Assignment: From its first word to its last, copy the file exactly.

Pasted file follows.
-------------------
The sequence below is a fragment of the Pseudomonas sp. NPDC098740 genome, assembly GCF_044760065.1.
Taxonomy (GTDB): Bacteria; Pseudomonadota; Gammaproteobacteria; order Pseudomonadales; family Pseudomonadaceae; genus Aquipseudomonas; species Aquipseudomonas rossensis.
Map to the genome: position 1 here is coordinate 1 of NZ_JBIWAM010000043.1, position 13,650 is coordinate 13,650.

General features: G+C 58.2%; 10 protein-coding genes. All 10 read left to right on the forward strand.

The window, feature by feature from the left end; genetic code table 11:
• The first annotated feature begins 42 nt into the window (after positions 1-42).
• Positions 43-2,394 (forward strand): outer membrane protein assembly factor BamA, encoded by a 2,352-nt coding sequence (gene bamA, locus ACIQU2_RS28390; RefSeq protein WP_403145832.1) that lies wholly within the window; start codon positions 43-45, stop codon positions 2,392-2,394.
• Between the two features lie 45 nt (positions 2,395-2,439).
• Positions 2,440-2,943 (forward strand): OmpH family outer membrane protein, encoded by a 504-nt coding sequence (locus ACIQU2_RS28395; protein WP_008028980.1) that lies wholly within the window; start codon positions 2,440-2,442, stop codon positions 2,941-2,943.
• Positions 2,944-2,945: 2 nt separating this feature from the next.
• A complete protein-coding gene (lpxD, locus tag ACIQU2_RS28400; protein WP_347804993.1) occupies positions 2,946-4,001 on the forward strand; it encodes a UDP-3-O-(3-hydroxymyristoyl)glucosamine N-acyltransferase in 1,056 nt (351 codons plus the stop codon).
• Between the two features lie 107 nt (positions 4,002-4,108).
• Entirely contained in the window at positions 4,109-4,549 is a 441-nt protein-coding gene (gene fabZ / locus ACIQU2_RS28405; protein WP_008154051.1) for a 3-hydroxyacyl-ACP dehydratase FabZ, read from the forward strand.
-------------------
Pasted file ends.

The sequence below is a fragment of the Pseudomonas sp. NPDC098740 genome, assembly GCF_044760065.1.
Taxonomy (GTDB): Bacteria; Pseudomonadota; Gammaproteobacteria; order Pseudomonadales; family Pseudomonadaceae; genus Aquipseudomonas; species Aquipseudomonas rossensis.
Map to the genome: position 1 here is coordinate 1 of NZ_JBIWAM010000043.1, position 13,650 is coordinate 13,650.

General features: G+C 58.2%; 10 protein-coding genes. All 10 read left to right on the forward strand.

The window, feature by feature from the left end; genetic code table 11:
• The first annotated feature begins 42 nt into the window (after positions 1-42).
• Positions 43-2,394 (forward strand): outer membrane protein assembly factor BamA, encoded by a 2,352-nt coding sequence (gene bamA, locus ACIQU2_RS28390; RefSeq protein WP_403145832.1) that lies wholly within the window; start codon positions 43-45, stop codon positions 2,392-2,394.
• Between the two features lie 45 nt (positions 2,395-2,439).
• Positions 2,440-2,943 (forward strand): OmpH family outer membrane protein, encoded by a 504-nt coding sequence (locus ACIQU2_RS28395; protein WP_008028980.1) that lies wholly within the window; start codon positions 2,440-2,442, stop codon positions 2,941-2,943.
• Positions 2,944-2,945: 2 nt separating this feature from the next.
• A complete protein-coding gene (lpxD, locus tag ACIQU2_RS28400; protein WP_347804993.1) occupies positions 2,946-4,001 on the forward strand; it encodes a UDP-3-O-(3-hydroxymyristoyl)glucosamine N-acyltransferase in 1,056 nt (351 codons plus the stop codon).
• Between the two features lie 107 nt (positions 4,002-4,108).
• Entirely contained in the window at positions 4,109-4,549 is a 441-nt protein-coding gene (gene fabZ / locus ACIQU2_RS28405; protein WP_008154051.1) for a 3-hydroxyacyl-ACP dehydratase FabZ, read from the forward strand.